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Related to Aronia melanocarpa: Aronia arbutifolia, Aronia berry


1. Any of various deciduous shrubs of the genus Aronia in the rose family, native to eastern North America and having clusters of white or pinkish flowers and small red or black applelike fruit. Chokeberries are sometimes classified in the genus Photinia.
2. The fruit of any of these plants.

[From its bitter fruit.]
American Heritage® Dictionary of the English Language, Fifth Edition. Copyright © 2016 by Houghton Mifflin Harcourt Publishing Company. Published by Houghton Mifflin Harcourt Publishing Company. All rights reserved.


(ˈtʃəʊkbərɪ; -brɪ)
n, pl -ries
1. (Plants) any of various North American rosaceous shrubs of the genus Aronia
2. (Plants) the red or purple bitter fruit of any of these shrubs
Collins English Dictionary – Complete and Unabridged, 12th Edition 2014 © HarperCollins Publishers 1991, 1994, 1998, 2000, 2003, 2006, 2007, 2009, 2011, 2014


(ˈtʃoʊkˌbɛr i, -bə ri)

n., pl. -ries.
1. any of several North American shrubs belonging to the genus Aronia, of the rose family.
2. their red, purple, or black berry.
[1770–80, Amer.]
Random House Kernerman Webster's College Dictionary, © 2010 K Dictionaries Ltd. Copyright 2005, 1997, 1991 by Random House, Inc. All rights reserved.
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In particular, the black-purple species, known as aronia melanocarpa, was found to protect cells and reduce inflammation that could lead to chronic illnesses.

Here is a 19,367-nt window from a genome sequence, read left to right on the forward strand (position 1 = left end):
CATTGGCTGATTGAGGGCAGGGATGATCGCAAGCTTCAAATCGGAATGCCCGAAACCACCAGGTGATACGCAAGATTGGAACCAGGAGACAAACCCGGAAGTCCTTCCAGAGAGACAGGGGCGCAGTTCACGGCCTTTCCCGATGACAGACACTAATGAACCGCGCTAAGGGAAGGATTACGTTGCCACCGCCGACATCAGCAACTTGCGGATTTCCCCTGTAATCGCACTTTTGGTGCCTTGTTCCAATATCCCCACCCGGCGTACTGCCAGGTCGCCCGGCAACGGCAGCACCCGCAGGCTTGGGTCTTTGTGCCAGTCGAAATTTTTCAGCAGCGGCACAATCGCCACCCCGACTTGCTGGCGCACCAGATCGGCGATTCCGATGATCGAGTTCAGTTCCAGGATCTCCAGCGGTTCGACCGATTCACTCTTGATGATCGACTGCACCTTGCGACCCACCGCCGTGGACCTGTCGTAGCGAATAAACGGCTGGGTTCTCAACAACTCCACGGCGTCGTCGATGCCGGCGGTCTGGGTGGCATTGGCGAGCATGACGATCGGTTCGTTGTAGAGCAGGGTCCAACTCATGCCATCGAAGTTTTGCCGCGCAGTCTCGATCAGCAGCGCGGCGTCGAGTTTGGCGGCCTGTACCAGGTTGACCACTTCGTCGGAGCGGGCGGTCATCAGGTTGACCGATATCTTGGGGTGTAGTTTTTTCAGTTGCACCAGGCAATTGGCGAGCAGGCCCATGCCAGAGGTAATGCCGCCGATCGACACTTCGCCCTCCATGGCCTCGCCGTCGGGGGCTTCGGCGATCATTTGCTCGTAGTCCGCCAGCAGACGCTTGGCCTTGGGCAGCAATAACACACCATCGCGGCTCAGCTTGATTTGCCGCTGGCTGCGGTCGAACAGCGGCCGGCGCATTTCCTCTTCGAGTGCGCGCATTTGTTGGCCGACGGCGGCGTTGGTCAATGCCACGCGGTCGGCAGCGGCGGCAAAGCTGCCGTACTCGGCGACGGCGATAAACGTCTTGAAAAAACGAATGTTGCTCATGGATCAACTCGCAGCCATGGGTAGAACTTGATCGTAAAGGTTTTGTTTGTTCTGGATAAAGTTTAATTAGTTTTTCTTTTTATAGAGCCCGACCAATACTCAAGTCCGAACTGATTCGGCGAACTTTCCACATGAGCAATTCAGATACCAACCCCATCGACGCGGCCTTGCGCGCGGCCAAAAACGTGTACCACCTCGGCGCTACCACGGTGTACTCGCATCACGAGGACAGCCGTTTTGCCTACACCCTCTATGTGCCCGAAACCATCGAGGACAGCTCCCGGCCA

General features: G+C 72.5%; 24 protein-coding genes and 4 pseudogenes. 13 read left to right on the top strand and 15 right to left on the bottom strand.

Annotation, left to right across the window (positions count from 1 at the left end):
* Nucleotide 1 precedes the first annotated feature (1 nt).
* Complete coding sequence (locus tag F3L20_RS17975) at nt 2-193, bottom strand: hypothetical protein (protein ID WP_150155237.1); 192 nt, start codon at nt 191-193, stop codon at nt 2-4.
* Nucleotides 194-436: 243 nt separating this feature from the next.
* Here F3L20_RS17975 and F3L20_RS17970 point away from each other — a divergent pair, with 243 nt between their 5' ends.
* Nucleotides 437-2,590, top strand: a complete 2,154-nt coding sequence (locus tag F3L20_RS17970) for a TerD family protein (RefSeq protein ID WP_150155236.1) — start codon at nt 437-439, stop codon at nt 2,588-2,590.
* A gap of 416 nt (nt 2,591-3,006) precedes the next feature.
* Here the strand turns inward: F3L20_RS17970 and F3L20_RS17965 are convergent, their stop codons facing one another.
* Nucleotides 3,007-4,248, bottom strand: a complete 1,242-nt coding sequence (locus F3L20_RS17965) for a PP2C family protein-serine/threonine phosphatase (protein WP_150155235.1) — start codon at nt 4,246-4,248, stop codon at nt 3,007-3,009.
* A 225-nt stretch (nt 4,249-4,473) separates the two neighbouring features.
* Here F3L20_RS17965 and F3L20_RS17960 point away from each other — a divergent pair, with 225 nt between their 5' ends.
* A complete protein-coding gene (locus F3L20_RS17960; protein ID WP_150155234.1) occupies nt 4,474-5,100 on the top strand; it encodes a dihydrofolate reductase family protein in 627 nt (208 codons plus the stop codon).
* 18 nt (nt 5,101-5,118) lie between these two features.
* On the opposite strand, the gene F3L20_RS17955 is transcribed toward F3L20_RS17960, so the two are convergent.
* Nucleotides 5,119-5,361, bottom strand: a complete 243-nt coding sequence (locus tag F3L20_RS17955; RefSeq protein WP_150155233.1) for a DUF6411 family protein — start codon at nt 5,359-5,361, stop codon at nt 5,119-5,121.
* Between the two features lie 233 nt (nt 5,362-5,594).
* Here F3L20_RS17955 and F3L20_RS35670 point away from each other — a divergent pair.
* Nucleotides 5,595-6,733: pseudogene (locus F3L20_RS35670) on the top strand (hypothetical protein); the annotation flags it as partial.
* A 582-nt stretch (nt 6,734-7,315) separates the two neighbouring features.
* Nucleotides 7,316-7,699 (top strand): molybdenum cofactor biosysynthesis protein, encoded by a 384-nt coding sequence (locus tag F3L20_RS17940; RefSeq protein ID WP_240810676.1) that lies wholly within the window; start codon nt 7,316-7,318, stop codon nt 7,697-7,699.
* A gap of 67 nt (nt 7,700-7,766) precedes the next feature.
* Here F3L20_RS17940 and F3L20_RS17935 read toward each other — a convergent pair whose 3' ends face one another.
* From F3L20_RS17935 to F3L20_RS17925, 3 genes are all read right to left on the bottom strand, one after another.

Other high-flavonoid berries, like black elderberry (Sambucus nigra) and aroniaberry (Aronia melanocarpa), have been linked to potent anti-inflammatory benefits (European Journal of Nutrition, 2012), which can help modulate chronic-inflammation-induced conditions like metabolic disturbances, excess aches and pains, and a stressed immune system.
Changes in chokeberry (Aronia melanocarpa L.) polyphenols during juice processing and storage.
Berries of the black chokeberry (Aronia melanocarpa) plant, a shrub native to the Great Lakes Region, are rich in phenolics and other antioxidants.
Black chokeberries (Aronia melanocarpa) are smaller in size but feature larger leaves, flowers and berries than its red sibling.
The Aronia melanocarpa shrub produces small chokeberries that are encased in a skin that is dark purple to black in hue.
Wangensteen et al., "Extracts, anthocyanins and procyanidins from Aronia melanocarpa as radical scavengers and enzyme inhibitors," Nutrients, vol.
Thi, "Effects of different growing regions on quality characteristics, bioactive compound contents, and antioxidant activity of aronia (Aronia melanocarpa) in Korea," Preventive Nutrition and Food Science, vol.
[73] evaluated the color of some commercial extracts from grapes (Vitis vinifera), elderberry (Sambucus nigra), purple carrot (Daucus carota), red radish (Raphanus sativus), black currant (Ribes nigrum), red cabbage (Brassica oleracea), and chokeberry (Aronia melanocarpa); the chroma values from these two last sources were close to the values obtained for the BR (around 20).
In search of promising sources of natural antioxidants, black chokeberry (Aronia melanocarpa, Rosaceae) is very appropriate since it is among the richest sources of polyphenols in the plant kingdom [4, 5].
The supplementation with black chokeberry (Aronia melanocarpa) juice concentrate (AJC) decreases epididymal fat (for -30%) and positively influences on adiponectin in male C57BL/6J mice.
Lee et al., "Aronia melanocarpa extract ameliorates hepatic lipid metabolism through PPAR[gamma] 2 downregulation," PLoS ONE, vol.